As simple as he is every day, Swami Sivananda appeared barefoot in front of President Ram Nath Kovind to accept his award. He walked up to the stage without help, and then the 125-year-old man also bent down to honor Prime Minister Narenda Modi as well. Clearly, the younger politicians should have been doing the work instead of Swami.
Living daily as a monk in Varanasi, Sivananda was destined to the monk life at a young age. By the age of six, he was already an orphan, which practically meant death without a family to feed and raise him. Even when his parents were alive, all they could feed him was some form of rice. However, the boy was taken in by Guruji’s Ashram, located in West Bengal. And, during that window, Sivananda learned and was exposed to the yoga expertise and religious practices of Guru Omkarananda Goswami. Part of those lessons was the understanding of his role to serve his fellow humans every way he could, a central tenant to Sivananda’s beliefs.
Physical Proof of Mind over Body
Clearly, Sivananda’s dedication to yoga has served him well. He’s living proof that it really does help control the body, and his longevity is a strong argument about the value of enlightenment. Additionally, despite being well over a century old, Sivananda’s physical strength continues to be amazingly solid, easily able to handle the rigor of his yoga exercises for hours every day. There’s no comfort provided despite Sivananda’s seniority; he sleeps on a floor mat and a flat wood board for a pillow. Sivananda has no medical issues from his choice of life, and he’s physically capable of completing his yoga exercise daily without assistance.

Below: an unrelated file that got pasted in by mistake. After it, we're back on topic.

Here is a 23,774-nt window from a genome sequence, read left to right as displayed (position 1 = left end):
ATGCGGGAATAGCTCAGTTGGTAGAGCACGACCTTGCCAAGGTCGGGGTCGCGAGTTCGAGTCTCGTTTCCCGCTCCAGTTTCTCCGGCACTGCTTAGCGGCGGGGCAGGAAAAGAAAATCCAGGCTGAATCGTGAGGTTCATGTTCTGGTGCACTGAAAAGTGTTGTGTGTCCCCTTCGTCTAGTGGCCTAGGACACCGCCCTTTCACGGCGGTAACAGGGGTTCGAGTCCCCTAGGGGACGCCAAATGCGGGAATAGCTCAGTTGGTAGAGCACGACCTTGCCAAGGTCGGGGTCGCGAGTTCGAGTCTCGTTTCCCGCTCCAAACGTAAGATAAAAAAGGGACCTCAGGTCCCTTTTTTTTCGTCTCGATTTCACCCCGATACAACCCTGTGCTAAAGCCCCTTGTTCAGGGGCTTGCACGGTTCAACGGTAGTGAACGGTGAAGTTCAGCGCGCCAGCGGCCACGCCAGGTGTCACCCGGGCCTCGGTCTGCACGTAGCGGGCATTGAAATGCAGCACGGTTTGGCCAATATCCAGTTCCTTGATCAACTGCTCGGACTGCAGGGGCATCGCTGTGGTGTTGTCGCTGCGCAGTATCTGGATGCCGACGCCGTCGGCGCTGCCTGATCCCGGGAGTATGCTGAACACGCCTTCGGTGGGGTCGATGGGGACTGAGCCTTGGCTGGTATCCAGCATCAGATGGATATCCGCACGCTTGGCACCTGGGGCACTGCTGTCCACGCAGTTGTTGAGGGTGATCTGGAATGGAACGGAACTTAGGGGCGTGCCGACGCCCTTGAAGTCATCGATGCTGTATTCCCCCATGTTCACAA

The celebration of Swami Sivananda’s accomplishments was a national event, televised and recorded for widespread viewing. However, for Sivananda, all he wanted to was to use the event to help convince people to help each other more. Even in the ultimate honor of the man’s life, Swami Sivananda gave the moment to the service of others.
Curators at the Baltimore Museum are its own Security Guards and Art Fanatics Love it!
They’ve been working at the Baltimore Museum of Art as guards for years, Chris Koo as well as Traci Archable-Frederick.
When a news reporter asked, “You’ve pretty much visited all the halls in this museum?”
Archive-Frederick agreed, saying, “Each hall, always behind the curtains, yeah.”
In contrast, they claim that most visitors only see their uniforms and not the people who wear them, during this time. “To be frank, I don’t believe a lot of folks realize we’re here,” joked Koo. “Many of us anticipate that tourists will question us more about the art instead of asking us where the restroom is. So, in a way, the museum is casting a long shadow over all of us.”
That may be about to change with the debut of an exhibition today, says Koo. Security guards, not museum curators, created a show called “Guarding the Art” at the museum.
When someone says, “We would like you to assist with curating this display,” do you think, “I’m not competent to do that?” The reporter questioned.